- New Feature:
Some people apparently don't like the new bubbler, so now the bubbler button is three-position. Off, old style, new style. Simple.
Custom backgrounds, on the other hand, took a while to get working, as there's actually some complexity to it under the hood. On the surface it looks like a button, you push it, an image browser gets launched, you pick an image, and you're good. Underneath there's some interesting complexity. Let's discuss that for a bit.
Firstly, since Aquarium is OpenGL rendered, everything needs to be a power of two. So, the first step was to load the selected image, determine the best power of two, and resize it. The logic got a little more complicated though, as I wanted to make sure the size was reasonable and the proportions worked out sanely. So, the actual logic ended up like this:
1) Determine the longest dimension, X or Y
2) Scale that dimension to the nearest power of two, maxing out at 1024.
3) Determine the amount of scaling it took to get it there
4) Scale the other dimension by the same amount
5) Find the other dimension's nearest power of two
This means you get something more or less proportional, with the longest axis safely capped. Then you do some browsing around and the entire process gets task-killed. What's up with that?
Basically, a given Android process isn't allowed to allocate more than 20 meg of memory. In these heady days of 8 megapixel phone cameras, some of these images are freaking big. Loading a 8 megapixel image and manipulating it takes up several meg of ram. On top of that, a year from now we'll probaby be seeing phones with 12 megapixel+ cameras. On top of that, what if somebody has some gigantic 8000x5000 photoshopped something or other on their SD card, and they select it?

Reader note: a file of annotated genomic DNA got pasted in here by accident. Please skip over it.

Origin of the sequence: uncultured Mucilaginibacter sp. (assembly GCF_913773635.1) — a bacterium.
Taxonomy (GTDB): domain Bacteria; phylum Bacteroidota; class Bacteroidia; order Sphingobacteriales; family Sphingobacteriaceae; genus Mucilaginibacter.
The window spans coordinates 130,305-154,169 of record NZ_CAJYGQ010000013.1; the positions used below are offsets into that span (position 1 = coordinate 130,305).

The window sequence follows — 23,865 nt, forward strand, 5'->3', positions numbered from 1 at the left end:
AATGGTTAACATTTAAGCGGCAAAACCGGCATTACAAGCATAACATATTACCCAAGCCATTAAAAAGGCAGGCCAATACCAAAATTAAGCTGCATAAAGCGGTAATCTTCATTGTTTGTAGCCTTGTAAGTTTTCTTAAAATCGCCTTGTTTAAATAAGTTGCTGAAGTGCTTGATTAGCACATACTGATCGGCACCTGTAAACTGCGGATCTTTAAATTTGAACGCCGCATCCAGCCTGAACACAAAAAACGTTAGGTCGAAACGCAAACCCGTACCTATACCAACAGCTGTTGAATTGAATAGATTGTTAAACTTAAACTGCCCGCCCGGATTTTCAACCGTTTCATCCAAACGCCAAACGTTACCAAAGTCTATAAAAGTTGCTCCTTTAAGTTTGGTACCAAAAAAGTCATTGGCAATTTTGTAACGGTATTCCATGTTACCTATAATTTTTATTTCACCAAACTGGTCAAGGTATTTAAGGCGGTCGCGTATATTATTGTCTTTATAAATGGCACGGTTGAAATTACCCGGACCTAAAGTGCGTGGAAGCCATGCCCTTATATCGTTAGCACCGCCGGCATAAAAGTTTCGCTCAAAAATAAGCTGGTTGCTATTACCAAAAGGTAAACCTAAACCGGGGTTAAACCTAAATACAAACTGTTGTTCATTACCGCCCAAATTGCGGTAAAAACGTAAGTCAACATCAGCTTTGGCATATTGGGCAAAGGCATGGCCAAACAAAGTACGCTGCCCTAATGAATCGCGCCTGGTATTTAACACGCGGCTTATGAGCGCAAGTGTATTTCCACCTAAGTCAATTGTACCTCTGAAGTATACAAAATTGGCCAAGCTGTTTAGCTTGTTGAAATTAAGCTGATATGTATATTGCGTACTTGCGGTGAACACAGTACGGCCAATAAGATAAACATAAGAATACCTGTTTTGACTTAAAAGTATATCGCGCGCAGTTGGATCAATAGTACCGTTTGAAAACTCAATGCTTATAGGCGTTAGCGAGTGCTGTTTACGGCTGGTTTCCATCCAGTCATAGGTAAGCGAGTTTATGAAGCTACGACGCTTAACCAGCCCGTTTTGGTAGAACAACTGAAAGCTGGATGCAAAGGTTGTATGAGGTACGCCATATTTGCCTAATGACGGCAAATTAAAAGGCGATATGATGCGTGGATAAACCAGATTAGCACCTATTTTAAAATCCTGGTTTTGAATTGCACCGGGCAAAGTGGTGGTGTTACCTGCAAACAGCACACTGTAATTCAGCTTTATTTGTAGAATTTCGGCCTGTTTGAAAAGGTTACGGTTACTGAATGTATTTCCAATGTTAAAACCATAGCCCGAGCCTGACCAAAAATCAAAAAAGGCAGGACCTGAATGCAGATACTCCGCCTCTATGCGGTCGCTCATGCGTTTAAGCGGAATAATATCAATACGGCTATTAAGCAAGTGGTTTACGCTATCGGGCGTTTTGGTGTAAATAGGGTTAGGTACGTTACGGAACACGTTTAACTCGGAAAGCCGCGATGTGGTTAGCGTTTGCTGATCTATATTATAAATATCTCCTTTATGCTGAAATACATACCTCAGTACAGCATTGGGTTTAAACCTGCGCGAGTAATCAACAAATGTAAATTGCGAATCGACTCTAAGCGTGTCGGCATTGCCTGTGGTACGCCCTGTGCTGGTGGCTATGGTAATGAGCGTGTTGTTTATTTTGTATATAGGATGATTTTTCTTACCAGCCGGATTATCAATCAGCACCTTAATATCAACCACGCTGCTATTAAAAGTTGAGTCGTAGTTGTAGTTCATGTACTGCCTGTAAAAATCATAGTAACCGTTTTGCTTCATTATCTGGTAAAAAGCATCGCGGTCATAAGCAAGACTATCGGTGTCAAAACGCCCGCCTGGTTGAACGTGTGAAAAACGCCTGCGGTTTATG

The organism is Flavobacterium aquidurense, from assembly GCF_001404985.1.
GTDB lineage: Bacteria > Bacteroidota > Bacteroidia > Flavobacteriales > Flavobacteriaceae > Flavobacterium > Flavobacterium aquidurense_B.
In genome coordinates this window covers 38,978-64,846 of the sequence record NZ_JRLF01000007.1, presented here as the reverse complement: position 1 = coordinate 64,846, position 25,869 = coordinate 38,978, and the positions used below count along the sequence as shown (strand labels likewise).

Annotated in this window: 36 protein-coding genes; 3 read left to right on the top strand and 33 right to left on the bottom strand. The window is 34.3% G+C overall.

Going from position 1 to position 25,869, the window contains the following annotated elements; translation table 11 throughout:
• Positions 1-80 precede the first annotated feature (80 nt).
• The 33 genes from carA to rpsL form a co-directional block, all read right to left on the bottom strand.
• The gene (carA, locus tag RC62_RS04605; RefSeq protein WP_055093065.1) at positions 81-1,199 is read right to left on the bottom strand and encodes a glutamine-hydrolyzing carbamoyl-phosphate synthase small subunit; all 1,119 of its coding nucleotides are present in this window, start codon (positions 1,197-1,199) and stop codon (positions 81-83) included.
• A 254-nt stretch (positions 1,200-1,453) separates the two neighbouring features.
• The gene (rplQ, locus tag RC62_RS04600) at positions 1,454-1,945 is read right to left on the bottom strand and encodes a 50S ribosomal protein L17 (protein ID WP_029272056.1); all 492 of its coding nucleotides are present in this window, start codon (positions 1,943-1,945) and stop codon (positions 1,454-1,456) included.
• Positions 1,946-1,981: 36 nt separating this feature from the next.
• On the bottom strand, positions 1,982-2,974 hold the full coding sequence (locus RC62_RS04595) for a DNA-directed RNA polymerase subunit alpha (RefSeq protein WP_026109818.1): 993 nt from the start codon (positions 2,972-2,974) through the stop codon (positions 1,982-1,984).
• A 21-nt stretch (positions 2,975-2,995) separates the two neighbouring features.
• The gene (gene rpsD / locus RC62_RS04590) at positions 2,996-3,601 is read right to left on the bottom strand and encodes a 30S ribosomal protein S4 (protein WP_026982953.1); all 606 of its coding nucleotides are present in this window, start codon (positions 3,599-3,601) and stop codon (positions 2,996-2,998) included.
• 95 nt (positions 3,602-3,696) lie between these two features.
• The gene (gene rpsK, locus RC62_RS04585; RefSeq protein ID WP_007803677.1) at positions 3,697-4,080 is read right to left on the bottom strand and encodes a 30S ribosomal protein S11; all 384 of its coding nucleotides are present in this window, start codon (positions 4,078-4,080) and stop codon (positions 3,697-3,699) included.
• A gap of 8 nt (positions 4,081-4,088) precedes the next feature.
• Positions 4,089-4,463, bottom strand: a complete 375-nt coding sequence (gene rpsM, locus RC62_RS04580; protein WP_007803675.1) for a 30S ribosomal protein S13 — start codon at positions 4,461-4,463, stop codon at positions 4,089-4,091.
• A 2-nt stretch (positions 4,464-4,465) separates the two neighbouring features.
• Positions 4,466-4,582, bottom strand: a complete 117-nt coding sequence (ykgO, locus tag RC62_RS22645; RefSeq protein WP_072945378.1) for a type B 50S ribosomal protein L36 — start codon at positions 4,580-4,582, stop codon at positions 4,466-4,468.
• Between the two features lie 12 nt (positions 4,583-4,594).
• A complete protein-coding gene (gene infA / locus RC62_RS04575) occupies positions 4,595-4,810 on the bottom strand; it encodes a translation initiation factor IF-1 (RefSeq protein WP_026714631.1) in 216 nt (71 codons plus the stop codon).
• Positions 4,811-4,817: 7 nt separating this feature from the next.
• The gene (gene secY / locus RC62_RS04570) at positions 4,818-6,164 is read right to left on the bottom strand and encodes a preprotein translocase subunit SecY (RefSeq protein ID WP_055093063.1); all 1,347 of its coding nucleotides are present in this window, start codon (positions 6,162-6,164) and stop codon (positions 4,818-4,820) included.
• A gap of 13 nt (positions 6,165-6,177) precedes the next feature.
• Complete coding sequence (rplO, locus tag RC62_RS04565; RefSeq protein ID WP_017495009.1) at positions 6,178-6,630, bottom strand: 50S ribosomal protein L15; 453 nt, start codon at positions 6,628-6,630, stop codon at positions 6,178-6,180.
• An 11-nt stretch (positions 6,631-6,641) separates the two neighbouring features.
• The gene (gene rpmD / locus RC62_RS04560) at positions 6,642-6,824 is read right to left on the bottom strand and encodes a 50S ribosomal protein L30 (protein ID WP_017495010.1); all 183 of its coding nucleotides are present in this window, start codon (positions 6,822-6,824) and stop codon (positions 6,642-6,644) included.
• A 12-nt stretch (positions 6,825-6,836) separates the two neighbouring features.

What to do about that? BitmapFactory has a subclass called Options, which you can use to, well, set options on bitmaps when loaded. One of these options (inJustDecodeBounds) tells the system not to load the actual bitmap, but just load the dimensions. So, to save loading the entire 8 meg image, I get the starting size, then work out what scaling factor (bitmap supports scaling to half, one quarter, one eighth, one sixteenth, etc) gets me to the 1000-1500 range (preferably) then load the bitmap with that scaling factor. Sweet, I can now rest easy that I'm not blindly reading 40 meg of image data.
This works pretty good, we're back to being well within our memory budget. Now the problem becomes the secure digital card, which lots of people store their images on. The SD card can be pulled from the phone, or unmounted to be read via USB, and on top of that is unmounted at boot time for a while. Basically, the SD card's presence at any given time isn't trustworthy. So, you need to make sure that the custom image that's selected actually exists when you're trying to read it, and that you have a reasonable fallback -- I end up just using whichever standard background was most recently selected. After that I check the status of the custom image's path every time the wallpaper becomes active, so if you put the SD card back in (or it finishes mounting after a reboot), it'll eventually get loaded when the user leaves and comes back to the home screen.
If the SD card is removed and the custom image is already loaded as a texture, then sweet, I keep it around until I'm forced to throw it away (like during an OpenGL context change). This means you can take the SD card out and your custom image will remain visible until you put it back, almost all the time.
After all this, the thing seems to have gotten sewn up pretty well. Hopefully if anything apocalyptic happens I'll get an e-mail. :)